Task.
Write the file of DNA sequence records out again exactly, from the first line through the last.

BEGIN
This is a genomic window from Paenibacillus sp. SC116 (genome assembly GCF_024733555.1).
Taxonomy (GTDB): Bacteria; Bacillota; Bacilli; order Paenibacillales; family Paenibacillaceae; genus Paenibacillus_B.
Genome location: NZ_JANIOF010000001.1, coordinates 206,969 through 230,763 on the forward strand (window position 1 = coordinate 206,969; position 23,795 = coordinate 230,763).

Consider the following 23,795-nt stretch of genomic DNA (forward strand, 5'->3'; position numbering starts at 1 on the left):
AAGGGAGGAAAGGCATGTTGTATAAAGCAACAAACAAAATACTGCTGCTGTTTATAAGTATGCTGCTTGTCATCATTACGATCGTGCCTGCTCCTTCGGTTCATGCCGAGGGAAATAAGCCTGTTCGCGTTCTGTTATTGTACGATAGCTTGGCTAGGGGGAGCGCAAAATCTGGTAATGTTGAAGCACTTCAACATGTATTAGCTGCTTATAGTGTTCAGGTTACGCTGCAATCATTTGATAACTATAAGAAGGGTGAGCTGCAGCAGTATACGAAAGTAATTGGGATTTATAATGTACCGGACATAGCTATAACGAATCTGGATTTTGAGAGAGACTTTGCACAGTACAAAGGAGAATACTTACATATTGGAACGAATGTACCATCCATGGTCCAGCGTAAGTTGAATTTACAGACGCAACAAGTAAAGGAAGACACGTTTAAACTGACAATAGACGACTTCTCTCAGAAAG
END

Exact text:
This is a genomic window from Paenibacillus sp. SC116 (genome assembly GCF_024733555.1).
Taxonomy (GTDB): Bacteria; Bacillota; Bacilli; order Paenibacillales; family Paenibacillaceae; genus Paenibacillus_B.
Genome location: NZ_JANIOF010000001.1, coordinates 206,969 through 230,763 on the forward strand (window position 1 = coordinate 206,969; position 23,795 = coordinate 230,763).

Consider the following 23,795-nt stretch of genomic DNA (forward strand, 5'->3'; position numbering starts at 1 on the left):
AAGGGAGGAAAGGCATGTTGTATAAAGCAACAAACAAAATACTGCTGCTGTTTATAAGTATGCTGCTTGTCATCATTACGATCGTGCCTGCTCCTTCGGTTCATGCCGAGGGAAATAAGCCTGTTCGCGTTCTGTTATTGTACGATAGCTTGGCTAGGGGGAGCGCAAAATCTGGTAATGTTGAAGCACTTCAACATGTATTAGCTGCTTATAGTGTTCAGGTTACGCTGCAATCATTTGATAACTATAAGAAGGGTGAGCTGCAGCAGTATACGAAAGTAATTGGGATTTATAATGTACCGGACATAGCTATAACGAATCTGGATTTTGAGAGAGACTTTGCACAGTACAAAGGAGAATACTTACATATTGGAACGAATGTACCATCCATGGTCCAGCGTAAGTTGAATTTACAGACGCAACAAGTAAAGGAAGACACGTTTAAACTGACAATAGACGACTTCTCTCAGAAAG